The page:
It may take one or more hostile and unsettling interactions or several debriefings with other colleagues before you realise the parent is behaving irrationally, and that you need to develop an effective, planned approach to manage future interactions.
Who are they?
These parents tend to present to the school in a heightened emotional state. They are often already worked up over an issue or, ‘primed’ to go on the attack in response to certain triggers. Typically, they blame or verbally abuse school staff with statements based on half-truths, misinformation or pieces of information that are used out of context.
Sometimes there is a historical reason for parent hostility, such as a belief that a child’s previous teacher was slow to act or did not appropriately address the learning or safety needs of their child. At times their confrontations with school staff will involve unpredictable and bewildering behaviour. This may occur despite efforts by school staff to remedy the child’s needs and apologise to the parent.
Three different circumstances may underpin the irrational behaviour of a parent.
- Situation specific – the person believes or feels their rights or their child’s rights have been neglected or violated in some way or a wrong has been done against them or someone close to them. They can become quite angry, reducing their capacity to think rationally.
- Inflamed by certain triggers – the person is emotionally vulnerable due to other life stressors such as family stress or major loss, or anxiety or a medical condition.
- Personality trait – some people present as irrational more frequently than others, sometimes in ‘waves’ or most of the time. They may display characteristics such as poor reasoning and unclear thinking, a lack of sound judgement and consequently make illogical statements. Their beliefs may be significantly different from your own and therefore it can be hard to understand why they act, feel and think in ways that are inflexible, unrealistic, absolute or ‘black-and-white’.
Finding common ground
It is very difficult to find common ground with these parents; so, unless carefully planned, meetings can be time-consuming and unproductive.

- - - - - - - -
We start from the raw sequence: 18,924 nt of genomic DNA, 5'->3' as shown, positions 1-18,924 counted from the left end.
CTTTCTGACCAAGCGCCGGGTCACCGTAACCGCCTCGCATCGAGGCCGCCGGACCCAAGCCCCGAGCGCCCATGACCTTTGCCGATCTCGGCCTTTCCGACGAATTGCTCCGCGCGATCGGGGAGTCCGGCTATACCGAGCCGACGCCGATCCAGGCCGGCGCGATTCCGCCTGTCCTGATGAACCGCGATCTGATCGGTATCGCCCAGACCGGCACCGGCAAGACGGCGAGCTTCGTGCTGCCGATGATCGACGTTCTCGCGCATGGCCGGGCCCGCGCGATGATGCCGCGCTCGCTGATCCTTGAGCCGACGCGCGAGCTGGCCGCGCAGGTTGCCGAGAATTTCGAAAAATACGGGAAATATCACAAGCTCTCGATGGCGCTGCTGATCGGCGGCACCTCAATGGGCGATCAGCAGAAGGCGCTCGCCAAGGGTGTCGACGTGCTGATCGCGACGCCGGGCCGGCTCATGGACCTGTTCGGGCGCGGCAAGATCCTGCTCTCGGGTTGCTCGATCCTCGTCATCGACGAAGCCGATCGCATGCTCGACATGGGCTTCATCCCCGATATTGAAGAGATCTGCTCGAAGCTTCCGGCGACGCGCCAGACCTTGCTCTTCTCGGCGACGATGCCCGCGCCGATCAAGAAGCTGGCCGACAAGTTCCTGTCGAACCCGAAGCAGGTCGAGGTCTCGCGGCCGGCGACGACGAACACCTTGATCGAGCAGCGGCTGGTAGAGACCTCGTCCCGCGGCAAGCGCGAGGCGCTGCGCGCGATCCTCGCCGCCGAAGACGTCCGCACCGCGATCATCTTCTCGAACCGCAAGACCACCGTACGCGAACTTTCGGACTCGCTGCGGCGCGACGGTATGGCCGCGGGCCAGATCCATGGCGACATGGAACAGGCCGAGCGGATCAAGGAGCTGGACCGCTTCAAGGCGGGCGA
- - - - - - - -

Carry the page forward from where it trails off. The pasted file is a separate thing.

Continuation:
Highly irrational reactions indicate hyper-arousal; that is, the sympathetic nervous system has been activated, as it would be in live combat. In other words, this is the fight aspect of the ‘fight, flight or freeze’ response. The person who is behaving irrationally needs to calm down before they can process information. Indicating that you hear what the irrational parent is saying may help to calm them to some degree. When the person is calm, there is some hope that they will listen to your point of view and respond reasonably.
As a teacher or principal you are generally not in the best position to directly change or challenge the thinking of a parent who is behaving irrationally, but you may be able to help them to become calmer and more rational in regard to assisting and supporting their child at school.
Should I be meeting this parent?
While classroom teachers will successfully conduct a variety of meetings with parents, some meetings should not be attempted on your own. There are a number of meetings where colleagues, the principal or other consultants such as the school psychologist should be present. See the Psych4Schools document, ‘When support is needed at a meeting’ before embarking on meetings that may not be suitable to conduct without support or thorough preparation and planning. More experienced staff such as principals, heads of school, student welfare coordinators and psychologists may best conduct some meetings.
When to seek additional help outside the school